Meet the U.S.’s Newest Archbishop and Leader of the Church in Las Vegas| National Catholic Register

“God, is this right?” Archbishop George Leo Thomas prayed when he was first appointed to lead the Church in Las Vegas in 2018.

He was moving to the deserts of southern Nevada after 14 years in Montana’s Rocky Mountains and almost 30 years in Seattle. 

“I’ve gone from rain to snow to sun,” Archbishop Thomas quipped to CNA over dinner in Rome on Sunday.

One of only two people the then-bishop knew in his new diocese at the time, his cousin, reassured him that while “everyone knows Vegas, fewer people know Las Vegas.”

Archbishop Thomas has now had five years to get acquainted with Las Vegas, and what the rapidly-expanding diocese has taught him, he said, is that the faithfulness of “Sin City’s” Catholics is in part a “reaction to the carnality of the ‘Strip.’”

“As St. Paul said: ‘Where sin is present, grace abounds.’”

A New Archdiocese

Archbishop Thomas, head of one of the youngest and fastest-growing dioceses in the U.S., was made an archbishop last month when Pope Francis elevated Las Vegas to a metropolitan archdiocese, creating a new ecclesiastical province.

As a new metropolitan archbishop, Thomas will receive the pallium, a white woolen vestment adorned with six black silk crosses, from the Pope at a Mass in St. Peter’s Basilica on Thursday, June 29, where approximately 60 Las Vegas Catholics and other family members and pilgrims will be in attendance.

Archbishop George Leo Thomas celebrates Mass for a priesthood ordination in the Archdiocese of Las Vegas. Credit: Archdiocese of Las Vegas

Archbishop George Leo Thomas celebrates Mass for a priesthood ordination in the Archdiocese of Las Vegas. Credit: Archdiocese of Las Vegas

Almost 30 other metropolitan archbishops appointed in the past year will also participate in the annual Mass for the solemnity of Sts. Peter and Paul. Archbishop Thomas is the only new metropolitan from the U.S.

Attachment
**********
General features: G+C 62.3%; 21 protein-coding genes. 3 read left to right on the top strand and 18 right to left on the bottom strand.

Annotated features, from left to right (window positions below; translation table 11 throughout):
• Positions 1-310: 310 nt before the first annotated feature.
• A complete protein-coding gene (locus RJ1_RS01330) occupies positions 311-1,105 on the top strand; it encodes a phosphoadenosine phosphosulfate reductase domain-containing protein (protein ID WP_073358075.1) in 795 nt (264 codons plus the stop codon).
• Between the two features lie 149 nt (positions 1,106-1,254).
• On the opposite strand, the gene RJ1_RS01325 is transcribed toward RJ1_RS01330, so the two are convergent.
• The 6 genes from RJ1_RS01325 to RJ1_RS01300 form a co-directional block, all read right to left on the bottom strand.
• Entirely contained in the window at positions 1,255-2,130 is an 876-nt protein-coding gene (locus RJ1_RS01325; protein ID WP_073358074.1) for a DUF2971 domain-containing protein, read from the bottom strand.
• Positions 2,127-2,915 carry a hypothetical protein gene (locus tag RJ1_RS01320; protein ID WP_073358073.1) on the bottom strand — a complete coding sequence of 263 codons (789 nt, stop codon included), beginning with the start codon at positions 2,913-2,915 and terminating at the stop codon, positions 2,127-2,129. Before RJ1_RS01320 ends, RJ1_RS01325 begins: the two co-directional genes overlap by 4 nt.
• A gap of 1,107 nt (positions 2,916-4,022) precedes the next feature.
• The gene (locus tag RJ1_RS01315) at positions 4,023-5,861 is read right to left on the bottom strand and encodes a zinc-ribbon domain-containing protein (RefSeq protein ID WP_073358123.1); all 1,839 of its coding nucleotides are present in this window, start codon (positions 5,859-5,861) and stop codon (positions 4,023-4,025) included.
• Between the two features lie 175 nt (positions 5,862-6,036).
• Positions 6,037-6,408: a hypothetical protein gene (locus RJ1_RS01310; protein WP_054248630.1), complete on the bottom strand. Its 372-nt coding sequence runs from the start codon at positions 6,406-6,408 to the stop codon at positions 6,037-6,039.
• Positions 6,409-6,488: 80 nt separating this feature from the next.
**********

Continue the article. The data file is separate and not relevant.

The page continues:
After receiving the blessed pallium from Francis, Archbishop Thomas will be invested in Guardian Angel Cathedral on Oct. 2.

From the Mountains to the Desert

The 73-year-old Thomas, who as bishop of Helena ordained the real-life subject of Mark Wahlberg’s 2022 film “Father Stu,” also spent most of his childhood and adolescence in Montana.

He said his world has expanded a lot since he was growing up, when it was a treat to go just 10 miles down the road from Anaconda to the hot spring pools of Fairmont to swim.

Despite his Montana upbringing, where cattle ranches cover 63% of the state’s land area, Thomas quit eating beef and pork in 1988. He said he felt good after following a no red meat diet during a visit to Asia, so he decided to keep it up.

This particular attribute of the bishop was a bit difficult for the priests of Helena, he joked.

Thomas also has a close-knit family, which extends to great nieces and nephews.

One of his four sisters even moved to Las Vegas to be with him. Chris Zimmer and her husband, Bruce, live nearby Thomas’ residence so Zimmer can keep house and cook for her brother.

The archbishop said the Virgin Mary heard his prayer to have family close by.

Exponential Growth

The Archdiocese of Las Vegas serves over 620,000 Catholics and “hundreds of thousands of tourists,” according to the cathedral’s website.  

There are probably an additional 200,000 Catholics who are undocumented immigrants, Thomas pointed out.

He said the archdiocese has been experiencing exponential growth for a while — fueled in part by the area’s growing job market, people in search of a better cost of living, and immigration.

The Las Vegas Archdiocese now has 58 language groups and many parishes are bursting at the seams.

Archbishop Thomas said the archdiocese is renovating at least four buildings right now and he is preparing to open a new parish this summer. He has also purchased eight acres of land to build another parish.

Some parishes, he boasted, will have 35 baptisms on a single weekend.

But this growth comes with a lot of challenges, too. One of these is a shortage of priests, especially Spanish-speaking priests.

Though the archdiocese receives help from missionary priests, including eight from Nigeria, Las Vegas has just 34 priests to minister to more than 800,000 Catholics (plus tourists and business travelers).

One sign of hope in this area is an increase in diocesan seminarians. When Archbishop Thomas arrived in 2018, there were only four, while now the archdiocese has 12. Thomas ordained one new priest in 2023.

Lay Leadership and Collegiality

Archbishop Thomas and his auxiliary bishop, Gregory Gordon, said the secret to Las Vegas’ thriving faith community, in their opinion, is the empowerment of the laity and the relationship between the laypeople and their priests.

There is also a strong emphasis on collegiality and commissioning, and on families being a part of the life of the Church at the parish level.

Bishop Gordon added that “parishes are places of welcome” where people are invited to share their gifts.

“The spirit of Vatican II is alive and well” in Las Vegas, the archbishop said.


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